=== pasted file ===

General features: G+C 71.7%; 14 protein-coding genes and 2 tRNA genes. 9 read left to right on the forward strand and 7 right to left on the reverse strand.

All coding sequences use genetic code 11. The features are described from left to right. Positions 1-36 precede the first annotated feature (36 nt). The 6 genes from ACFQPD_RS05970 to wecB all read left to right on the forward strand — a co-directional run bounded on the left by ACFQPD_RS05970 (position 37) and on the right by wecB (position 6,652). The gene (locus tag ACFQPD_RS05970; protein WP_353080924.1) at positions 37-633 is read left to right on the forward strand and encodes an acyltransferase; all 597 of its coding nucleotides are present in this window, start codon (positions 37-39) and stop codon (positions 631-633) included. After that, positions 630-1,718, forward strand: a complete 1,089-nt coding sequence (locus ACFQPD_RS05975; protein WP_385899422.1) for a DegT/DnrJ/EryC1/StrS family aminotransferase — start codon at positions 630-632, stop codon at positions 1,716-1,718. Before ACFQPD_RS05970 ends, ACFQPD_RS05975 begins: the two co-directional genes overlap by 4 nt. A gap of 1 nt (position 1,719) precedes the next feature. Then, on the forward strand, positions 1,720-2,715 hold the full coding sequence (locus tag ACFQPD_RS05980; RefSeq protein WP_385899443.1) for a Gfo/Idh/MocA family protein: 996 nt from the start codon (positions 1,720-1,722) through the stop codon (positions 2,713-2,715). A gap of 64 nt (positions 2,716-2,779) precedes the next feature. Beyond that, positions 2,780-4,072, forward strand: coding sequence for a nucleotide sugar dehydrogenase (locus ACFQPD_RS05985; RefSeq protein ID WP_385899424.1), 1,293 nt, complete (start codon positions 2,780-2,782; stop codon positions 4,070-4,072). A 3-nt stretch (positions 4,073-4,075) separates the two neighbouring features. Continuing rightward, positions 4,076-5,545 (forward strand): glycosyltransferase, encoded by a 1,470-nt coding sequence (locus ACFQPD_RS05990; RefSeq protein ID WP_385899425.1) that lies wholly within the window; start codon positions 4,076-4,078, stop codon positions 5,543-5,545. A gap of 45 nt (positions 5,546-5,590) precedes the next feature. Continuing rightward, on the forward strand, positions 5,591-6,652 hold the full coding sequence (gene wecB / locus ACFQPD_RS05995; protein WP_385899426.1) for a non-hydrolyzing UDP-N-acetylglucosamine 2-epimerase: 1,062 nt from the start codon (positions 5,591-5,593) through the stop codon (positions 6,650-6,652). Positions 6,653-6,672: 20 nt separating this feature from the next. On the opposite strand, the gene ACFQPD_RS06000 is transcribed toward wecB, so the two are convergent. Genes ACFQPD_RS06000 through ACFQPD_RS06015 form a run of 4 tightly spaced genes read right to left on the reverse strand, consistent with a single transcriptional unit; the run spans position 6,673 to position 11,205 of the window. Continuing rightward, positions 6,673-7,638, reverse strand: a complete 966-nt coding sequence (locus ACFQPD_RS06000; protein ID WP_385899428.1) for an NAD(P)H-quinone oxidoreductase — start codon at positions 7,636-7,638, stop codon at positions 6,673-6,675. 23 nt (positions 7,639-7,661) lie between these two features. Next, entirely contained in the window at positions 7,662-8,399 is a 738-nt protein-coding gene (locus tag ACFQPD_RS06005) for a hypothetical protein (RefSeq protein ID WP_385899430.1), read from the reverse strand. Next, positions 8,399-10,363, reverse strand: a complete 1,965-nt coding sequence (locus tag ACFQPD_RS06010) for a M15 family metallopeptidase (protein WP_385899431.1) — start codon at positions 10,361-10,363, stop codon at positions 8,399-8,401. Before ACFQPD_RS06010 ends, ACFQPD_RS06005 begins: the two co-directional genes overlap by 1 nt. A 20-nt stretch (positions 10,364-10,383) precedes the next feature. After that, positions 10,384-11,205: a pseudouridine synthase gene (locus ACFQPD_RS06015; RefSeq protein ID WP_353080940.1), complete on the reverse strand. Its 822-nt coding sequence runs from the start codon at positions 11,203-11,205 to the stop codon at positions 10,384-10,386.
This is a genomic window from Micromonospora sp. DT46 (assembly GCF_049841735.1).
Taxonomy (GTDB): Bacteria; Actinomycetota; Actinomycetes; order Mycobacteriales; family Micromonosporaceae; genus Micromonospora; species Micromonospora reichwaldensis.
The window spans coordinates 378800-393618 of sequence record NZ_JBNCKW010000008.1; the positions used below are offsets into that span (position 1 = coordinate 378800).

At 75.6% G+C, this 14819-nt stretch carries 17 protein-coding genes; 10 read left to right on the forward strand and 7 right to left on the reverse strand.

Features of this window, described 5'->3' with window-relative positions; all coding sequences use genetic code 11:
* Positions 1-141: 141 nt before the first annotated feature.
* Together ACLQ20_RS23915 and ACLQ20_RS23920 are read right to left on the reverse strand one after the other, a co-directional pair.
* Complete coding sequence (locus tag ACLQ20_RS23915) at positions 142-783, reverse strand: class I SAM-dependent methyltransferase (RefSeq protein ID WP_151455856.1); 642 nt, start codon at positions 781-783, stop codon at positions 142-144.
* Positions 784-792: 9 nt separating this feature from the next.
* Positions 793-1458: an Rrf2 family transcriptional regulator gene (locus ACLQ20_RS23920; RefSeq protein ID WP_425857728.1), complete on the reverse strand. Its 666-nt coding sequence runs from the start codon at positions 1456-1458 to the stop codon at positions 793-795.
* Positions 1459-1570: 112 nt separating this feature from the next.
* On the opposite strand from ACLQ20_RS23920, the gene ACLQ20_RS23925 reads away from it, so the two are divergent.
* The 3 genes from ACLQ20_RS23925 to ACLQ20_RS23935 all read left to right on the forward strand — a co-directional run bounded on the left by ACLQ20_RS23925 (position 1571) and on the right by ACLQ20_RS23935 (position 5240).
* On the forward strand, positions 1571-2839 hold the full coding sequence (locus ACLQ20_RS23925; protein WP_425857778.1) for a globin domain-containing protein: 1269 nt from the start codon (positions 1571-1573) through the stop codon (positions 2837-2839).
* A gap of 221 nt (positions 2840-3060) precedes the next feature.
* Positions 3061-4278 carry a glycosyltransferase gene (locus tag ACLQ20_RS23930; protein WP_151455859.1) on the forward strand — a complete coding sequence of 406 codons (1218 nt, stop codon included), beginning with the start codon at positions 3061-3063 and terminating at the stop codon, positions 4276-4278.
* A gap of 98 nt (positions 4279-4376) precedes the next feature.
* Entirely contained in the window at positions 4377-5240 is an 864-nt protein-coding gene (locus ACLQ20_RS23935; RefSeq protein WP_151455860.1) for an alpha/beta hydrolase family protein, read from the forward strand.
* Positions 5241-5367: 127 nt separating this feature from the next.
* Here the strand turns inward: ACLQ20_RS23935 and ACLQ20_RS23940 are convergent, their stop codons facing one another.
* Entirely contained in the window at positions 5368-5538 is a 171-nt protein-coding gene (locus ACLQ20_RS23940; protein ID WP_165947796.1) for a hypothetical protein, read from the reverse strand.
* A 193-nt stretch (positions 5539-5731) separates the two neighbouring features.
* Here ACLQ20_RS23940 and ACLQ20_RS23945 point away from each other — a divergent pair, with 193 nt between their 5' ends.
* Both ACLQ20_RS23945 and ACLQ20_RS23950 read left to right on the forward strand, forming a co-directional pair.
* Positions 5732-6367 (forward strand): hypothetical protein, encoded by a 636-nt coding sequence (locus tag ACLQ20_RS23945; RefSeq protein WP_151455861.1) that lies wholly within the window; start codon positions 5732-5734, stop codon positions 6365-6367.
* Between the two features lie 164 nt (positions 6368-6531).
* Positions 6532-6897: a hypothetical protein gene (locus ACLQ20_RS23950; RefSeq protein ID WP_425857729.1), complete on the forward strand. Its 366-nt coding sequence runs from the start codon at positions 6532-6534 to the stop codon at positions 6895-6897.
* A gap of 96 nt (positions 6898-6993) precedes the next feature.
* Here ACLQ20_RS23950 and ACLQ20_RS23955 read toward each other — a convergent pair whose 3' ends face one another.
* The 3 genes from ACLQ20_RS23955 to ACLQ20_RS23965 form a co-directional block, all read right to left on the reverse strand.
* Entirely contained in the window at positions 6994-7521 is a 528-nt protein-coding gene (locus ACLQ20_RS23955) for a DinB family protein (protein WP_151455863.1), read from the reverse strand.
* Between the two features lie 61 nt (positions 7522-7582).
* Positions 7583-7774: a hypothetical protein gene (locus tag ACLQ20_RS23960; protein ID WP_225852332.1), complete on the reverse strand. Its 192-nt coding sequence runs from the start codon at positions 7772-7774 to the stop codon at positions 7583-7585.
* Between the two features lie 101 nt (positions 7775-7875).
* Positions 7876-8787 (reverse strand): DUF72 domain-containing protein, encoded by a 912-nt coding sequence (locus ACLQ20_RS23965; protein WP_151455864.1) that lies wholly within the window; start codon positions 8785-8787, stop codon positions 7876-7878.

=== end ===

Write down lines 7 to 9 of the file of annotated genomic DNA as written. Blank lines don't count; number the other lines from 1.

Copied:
Features of this window, described 5'->3' with window-relative positions; all coding sequences use genetic code 11:
* Positions 1-141: 141 nt before the first annotated feature.
* Together ACLQ20_RS23915 and ACLQ20_RS23920 are read right to left on the reverse strand one after the other, a co-directional pair.